Covid-19: Omicron infection is poor booster to immunity, study findsBMJ 2022; 377 doi: https://doi.org/10.1136/bmj.o1474 (Published 15 June 2022) Cite this as: BMJ 2022;377:o1474
People infected with the omicron variant show poor immunity boosting against future covid-19 infection, researchers have found.1
This may explain why breakthrough and repeat infections have been a common feature of the omicron wave of the pandemic, even among people who have been triple vaccinated, said the research team.
Omicron is “an especially stealthy immune evader” said Danny Altmann, study coauthor from Imperial College London. “Not only can it break through vaccine defences, it looks to leave very few of the hallmarks we’d expect on the immune system,” he said. “It’s more stealthy than previous variants and flies under the radar, so the immune system is unable to remember it.”
The research team analysed blood samples from 731 UK healthcare workers who received three doses of mRNA vaccine and had different SARS-CoV-2 infection histories, to investigate antibody, T cell, and B cell immunity against omicron.
The study, published in Science,1 found that people with no prior SARS-CoV-2 infection who then had omicron showed enhanced cross reactive immunity to previous variants—with enhanced B and T cell immunity against the alpha, beta, gamma, and delta variants—but they showed reduced boosting against the omicron spike protein itself.
Healthcare workers who had previously been infected with the alpha variant showed a less sustained antibody response against omicron. People infected during the first wave of the pandemic and then again with omicron lacked any immune boosting, the study found.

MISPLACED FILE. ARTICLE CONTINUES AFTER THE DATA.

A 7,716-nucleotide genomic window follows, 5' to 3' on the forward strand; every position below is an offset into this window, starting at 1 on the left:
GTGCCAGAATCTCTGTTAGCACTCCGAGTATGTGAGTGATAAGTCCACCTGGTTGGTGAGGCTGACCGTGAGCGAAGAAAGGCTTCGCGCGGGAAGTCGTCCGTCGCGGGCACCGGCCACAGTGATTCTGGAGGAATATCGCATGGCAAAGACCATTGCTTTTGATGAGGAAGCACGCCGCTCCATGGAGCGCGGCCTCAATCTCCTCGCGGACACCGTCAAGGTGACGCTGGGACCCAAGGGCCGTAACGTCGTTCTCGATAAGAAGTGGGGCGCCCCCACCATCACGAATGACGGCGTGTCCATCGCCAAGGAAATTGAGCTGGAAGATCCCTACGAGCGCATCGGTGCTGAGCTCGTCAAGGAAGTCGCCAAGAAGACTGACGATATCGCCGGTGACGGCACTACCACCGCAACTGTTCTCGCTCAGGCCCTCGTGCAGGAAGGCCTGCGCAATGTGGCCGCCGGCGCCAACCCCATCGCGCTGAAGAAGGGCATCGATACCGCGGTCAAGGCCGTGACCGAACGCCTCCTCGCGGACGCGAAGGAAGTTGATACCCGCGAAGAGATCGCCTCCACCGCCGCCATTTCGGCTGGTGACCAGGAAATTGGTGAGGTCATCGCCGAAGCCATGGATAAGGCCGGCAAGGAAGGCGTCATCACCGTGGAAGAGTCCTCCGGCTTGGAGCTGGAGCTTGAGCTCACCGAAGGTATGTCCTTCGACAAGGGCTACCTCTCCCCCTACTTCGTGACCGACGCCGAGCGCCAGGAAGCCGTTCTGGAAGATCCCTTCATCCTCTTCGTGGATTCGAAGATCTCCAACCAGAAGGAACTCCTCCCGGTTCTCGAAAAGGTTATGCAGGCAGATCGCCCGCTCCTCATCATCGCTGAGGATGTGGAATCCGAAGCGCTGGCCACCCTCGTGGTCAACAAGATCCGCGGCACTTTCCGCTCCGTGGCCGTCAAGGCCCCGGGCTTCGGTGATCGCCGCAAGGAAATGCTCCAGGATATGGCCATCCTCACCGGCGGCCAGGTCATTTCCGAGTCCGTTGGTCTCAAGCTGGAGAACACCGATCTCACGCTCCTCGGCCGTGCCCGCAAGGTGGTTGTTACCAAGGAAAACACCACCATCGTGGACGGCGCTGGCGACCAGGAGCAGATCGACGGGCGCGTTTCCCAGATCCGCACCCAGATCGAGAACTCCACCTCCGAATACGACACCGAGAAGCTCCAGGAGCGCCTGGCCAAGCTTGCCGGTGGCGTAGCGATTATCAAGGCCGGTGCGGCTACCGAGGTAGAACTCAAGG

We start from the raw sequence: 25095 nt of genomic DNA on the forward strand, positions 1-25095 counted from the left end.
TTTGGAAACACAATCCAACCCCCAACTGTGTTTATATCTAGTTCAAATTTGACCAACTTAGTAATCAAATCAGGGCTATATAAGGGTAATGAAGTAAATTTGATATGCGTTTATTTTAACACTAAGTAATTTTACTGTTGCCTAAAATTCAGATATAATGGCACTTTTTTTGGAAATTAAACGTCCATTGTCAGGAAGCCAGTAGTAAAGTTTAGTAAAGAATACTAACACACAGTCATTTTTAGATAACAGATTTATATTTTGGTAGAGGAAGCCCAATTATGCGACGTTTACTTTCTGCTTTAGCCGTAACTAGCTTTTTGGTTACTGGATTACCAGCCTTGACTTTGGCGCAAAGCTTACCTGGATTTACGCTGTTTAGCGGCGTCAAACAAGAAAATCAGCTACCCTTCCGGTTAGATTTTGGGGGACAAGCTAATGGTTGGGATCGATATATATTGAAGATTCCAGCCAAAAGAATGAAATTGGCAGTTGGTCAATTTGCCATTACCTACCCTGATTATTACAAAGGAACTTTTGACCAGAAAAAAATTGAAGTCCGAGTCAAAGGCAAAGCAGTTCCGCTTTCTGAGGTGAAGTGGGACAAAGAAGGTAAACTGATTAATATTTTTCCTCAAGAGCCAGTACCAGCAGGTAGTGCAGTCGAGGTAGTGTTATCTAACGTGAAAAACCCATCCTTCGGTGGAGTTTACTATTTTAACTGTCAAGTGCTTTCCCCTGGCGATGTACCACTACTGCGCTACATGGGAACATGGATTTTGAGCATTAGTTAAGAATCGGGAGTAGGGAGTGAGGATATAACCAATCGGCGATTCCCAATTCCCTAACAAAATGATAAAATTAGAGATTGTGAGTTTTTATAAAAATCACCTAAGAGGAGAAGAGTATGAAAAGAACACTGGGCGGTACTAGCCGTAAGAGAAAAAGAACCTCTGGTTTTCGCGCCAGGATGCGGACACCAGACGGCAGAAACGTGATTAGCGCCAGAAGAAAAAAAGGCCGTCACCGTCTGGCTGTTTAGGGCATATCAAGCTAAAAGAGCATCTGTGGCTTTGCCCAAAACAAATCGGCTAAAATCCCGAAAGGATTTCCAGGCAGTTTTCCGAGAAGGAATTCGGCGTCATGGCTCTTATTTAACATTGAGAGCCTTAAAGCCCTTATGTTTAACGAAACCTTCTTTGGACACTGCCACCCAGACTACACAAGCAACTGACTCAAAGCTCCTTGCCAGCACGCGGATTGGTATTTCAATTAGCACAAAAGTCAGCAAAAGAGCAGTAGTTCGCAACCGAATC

This effect is called hybrid immune damping, explained Joseph Gibbons, study coauthor from Queen Mary University of London. “For example, infection with the ancestral virus strain impairs the boosting effect of a subsequent omicron infection,” he said. “The broad diversity of infection history in our population means that further exposure to the current vaccine has different implications for different people.”
The lead author, Rosemary Boyton of Imperial College’s Department of Infectious Disease, said, “Getting infected with omicron does not provide a potent boost to immunity against reinfection with omicron in the future. Previous SARS-CoV-2 infection impacts on the ability to boost immunity against subsequent SARS-CoV-2 infection through a process called ‘immune imprinting,’ and this may apply to subvariants of omicron including BA.4 and BA.5.
“A concern is that omicron could potentially mutate further into a more pathogenic strain or become better able to overcome vaccine protection. In this scenario, people who have had omicron infection would be poorly boosted against future infection depending on their immune imprinting.”
The authors have emphasised that vaccination remains effective against severe disease but warn that the impact of multiple reinfections on long term health, including long covid, is not known.
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